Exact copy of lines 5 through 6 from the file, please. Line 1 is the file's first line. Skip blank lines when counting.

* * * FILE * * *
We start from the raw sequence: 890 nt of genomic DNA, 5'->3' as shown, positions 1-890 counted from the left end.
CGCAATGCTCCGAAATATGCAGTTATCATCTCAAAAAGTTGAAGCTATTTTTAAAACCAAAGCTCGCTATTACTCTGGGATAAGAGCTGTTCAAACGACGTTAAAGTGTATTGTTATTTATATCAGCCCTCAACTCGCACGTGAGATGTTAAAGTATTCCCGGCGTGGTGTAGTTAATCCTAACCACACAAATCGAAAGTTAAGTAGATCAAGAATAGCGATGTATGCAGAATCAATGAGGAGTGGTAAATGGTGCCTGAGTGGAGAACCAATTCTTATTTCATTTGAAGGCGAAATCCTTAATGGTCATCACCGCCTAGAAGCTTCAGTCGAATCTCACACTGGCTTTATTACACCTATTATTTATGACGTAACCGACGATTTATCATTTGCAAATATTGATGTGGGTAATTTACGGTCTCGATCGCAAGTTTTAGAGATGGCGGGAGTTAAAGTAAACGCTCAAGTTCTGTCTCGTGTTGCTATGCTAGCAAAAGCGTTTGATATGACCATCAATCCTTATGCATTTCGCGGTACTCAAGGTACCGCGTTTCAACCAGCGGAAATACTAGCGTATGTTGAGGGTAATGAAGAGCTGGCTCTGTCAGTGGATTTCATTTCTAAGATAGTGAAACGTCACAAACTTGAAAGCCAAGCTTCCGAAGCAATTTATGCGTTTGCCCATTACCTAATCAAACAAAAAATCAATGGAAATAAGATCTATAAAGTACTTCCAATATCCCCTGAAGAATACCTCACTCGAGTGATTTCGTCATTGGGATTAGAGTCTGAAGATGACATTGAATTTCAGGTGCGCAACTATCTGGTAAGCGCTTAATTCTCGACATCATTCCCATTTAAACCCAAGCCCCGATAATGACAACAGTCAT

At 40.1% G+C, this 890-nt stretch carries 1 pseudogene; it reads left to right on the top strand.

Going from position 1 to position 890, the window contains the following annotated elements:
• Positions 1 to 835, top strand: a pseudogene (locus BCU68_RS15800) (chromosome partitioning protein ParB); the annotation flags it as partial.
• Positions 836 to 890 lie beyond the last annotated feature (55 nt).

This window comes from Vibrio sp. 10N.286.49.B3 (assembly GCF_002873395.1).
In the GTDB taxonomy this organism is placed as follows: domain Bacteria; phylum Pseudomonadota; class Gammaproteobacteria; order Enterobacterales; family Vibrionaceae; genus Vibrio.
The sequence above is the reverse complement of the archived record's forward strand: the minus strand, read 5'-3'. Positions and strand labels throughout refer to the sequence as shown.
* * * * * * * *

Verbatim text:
• Positions 1 to 835, top strand: a pseudogene (locus BCU68_RS15800) (chromosome partitioning protein ParB); the annotation flags it as partial.
• Positions 836 to 890 lie beyond the last annotated feature (55 nt).